Israel boosts security over tensions at religious site

Jerusalem (AFP) –


Israel's army has been boosting its forces ahead of possible unrest over new security measures at a sensitive holy site that have angered Muslims and Palestinian leaders, a military spokeswoman said Thursday.

Palestinians have been refusing to enter the Haram al-Sharif compound in annexed east Jerusalem since Sunday, when Israel began installing metal detectors at entrances to the site following an attack that killed two police officers.

Palestinian and Muslim religious leaders have called on worshippers not to enter the compound through the metal detectors, and hundreds have been holding prayers outside the site, known to Jews as the Temple Mount, with clashes occasionally breaking out.

The weekly Friday prayers draw the largest number of participants, and speculation has intensified over whether Prime Minister Benjamin Netanyahu will order the removal of the metal detectors.

On Thursday, the army said it was leaving five extra battalions on alert, including in the occupied West Bank.

A spokeswoman told AFP the army would decide whether to keep them deployed for the entire weekend.

Public Security Minister Gilad Erdan told army radio that Netanyahu would decide on the policy for the site but he "hoped" the metal detectors would remain in place over the weekend.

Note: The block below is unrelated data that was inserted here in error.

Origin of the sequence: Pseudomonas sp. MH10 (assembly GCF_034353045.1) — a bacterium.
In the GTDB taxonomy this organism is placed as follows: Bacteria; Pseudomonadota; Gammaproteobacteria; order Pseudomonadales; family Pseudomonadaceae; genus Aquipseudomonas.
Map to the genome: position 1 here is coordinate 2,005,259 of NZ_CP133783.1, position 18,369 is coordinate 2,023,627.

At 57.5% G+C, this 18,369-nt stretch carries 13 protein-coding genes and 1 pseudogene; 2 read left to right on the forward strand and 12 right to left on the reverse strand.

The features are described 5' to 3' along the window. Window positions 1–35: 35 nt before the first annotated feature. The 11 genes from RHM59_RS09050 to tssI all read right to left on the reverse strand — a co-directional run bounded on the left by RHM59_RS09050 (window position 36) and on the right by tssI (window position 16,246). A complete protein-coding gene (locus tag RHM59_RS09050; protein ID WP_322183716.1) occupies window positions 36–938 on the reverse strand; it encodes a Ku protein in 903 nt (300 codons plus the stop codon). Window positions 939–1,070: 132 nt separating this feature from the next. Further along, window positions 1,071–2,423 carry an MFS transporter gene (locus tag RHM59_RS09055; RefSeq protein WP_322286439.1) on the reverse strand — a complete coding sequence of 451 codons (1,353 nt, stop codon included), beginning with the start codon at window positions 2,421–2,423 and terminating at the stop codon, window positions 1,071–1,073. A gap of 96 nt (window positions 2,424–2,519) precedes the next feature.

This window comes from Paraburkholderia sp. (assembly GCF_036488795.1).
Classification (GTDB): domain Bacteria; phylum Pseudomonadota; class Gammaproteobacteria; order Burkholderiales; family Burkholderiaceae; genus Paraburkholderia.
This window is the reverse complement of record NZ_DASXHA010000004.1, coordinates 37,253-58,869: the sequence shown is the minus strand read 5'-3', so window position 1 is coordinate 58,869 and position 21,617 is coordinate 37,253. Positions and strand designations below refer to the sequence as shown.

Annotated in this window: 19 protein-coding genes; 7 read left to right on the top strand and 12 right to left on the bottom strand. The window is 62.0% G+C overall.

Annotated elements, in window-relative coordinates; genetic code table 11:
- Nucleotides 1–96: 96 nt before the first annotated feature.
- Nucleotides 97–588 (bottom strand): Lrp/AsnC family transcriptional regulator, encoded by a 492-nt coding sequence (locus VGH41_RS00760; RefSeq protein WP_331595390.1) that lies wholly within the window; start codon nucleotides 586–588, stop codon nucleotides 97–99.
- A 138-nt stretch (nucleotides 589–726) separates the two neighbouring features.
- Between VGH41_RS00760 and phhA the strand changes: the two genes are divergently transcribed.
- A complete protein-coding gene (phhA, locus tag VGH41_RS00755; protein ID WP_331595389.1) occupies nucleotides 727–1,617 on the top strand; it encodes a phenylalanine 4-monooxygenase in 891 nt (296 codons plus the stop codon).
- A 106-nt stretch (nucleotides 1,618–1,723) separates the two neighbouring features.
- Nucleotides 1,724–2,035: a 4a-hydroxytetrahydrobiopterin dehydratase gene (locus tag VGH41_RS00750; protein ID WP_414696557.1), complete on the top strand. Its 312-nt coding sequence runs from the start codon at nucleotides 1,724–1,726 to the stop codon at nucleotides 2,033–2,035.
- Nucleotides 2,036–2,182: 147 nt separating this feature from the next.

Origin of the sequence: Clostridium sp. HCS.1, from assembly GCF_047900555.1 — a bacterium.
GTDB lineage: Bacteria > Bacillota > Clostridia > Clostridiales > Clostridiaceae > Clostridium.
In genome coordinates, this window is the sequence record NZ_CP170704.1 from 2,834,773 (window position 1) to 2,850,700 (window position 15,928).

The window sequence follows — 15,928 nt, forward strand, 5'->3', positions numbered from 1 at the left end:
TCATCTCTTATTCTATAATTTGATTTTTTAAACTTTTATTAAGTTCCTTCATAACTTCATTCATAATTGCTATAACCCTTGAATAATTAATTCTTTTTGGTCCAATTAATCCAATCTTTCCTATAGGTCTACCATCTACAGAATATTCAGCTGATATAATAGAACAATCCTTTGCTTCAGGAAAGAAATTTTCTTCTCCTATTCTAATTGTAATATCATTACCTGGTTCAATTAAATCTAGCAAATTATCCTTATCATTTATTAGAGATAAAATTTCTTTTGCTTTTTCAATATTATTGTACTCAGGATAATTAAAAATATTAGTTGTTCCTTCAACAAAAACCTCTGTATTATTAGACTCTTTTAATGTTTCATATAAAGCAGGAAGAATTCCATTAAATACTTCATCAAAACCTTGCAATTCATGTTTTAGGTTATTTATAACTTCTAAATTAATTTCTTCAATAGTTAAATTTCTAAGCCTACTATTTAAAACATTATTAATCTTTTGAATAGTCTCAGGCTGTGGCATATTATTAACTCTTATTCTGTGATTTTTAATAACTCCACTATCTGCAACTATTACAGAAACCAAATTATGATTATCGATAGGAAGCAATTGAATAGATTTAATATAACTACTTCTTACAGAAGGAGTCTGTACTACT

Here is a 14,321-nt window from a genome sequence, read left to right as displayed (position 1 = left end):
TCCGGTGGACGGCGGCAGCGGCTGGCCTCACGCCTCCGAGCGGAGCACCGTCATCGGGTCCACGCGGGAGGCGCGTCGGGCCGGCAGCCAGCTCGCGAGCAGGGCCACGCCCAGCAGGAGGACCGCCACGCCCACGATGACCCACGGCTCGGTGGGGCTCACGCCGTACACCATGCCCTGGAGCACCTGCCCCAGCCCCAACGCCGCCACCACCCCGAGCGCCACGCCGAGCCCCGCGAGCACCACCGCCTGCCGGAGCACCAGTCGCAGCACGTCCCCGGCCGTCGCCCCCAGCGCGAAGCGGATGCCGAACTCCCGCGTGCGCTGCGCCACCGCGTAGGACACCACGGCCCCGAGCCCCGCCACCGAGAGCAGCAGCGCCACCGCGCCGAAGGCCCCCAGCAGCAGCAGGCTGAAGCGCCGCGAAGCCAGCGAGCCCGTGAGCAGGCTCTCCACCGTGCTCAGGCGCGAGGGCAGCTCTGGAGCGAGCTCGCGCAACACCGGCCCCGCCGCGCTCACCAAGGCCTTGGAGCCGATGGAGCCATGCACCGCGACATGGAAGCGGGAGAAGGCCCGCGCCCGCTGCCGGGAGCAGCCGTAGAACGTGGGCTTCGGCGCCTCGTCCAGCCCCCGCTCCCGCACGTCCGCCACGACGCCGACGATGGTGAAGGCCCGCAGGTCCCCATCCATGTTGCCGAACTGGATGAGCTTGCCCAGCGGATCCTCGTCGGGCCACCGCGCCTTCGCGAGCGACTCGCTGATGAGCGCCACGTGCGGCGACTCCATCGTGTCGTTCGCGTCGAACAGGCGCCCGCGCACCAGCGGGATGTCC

Members of Netanyahu's right-wing coalition have been pressuring him to leave the metal detectors in place and "ensure security" at the site.

"A few days ago two policemen were murdered because of a security breach," said Naftali Bennett, head of the far-right Jewish Home.

"Caving in to Palestinian pressure now will hurt Israel's deterrence and risk the lives of visitors, worshippers and law enforcement officials on Temple Mount," Bennett said.

On July 14, three Arab Israelis opened fire on Israeli police, killing two officers, before fleeing to the compound, where security forces shot them dead.

Israel sealed off the site in the aftermath of the attack, saying the closure was necessary to carry out security checks.

The site reopened on Sunday, but with metal detectors at entrances, prompting the Palestinian boycott over alleged Israeli efforts to expand their control over the sensitive site.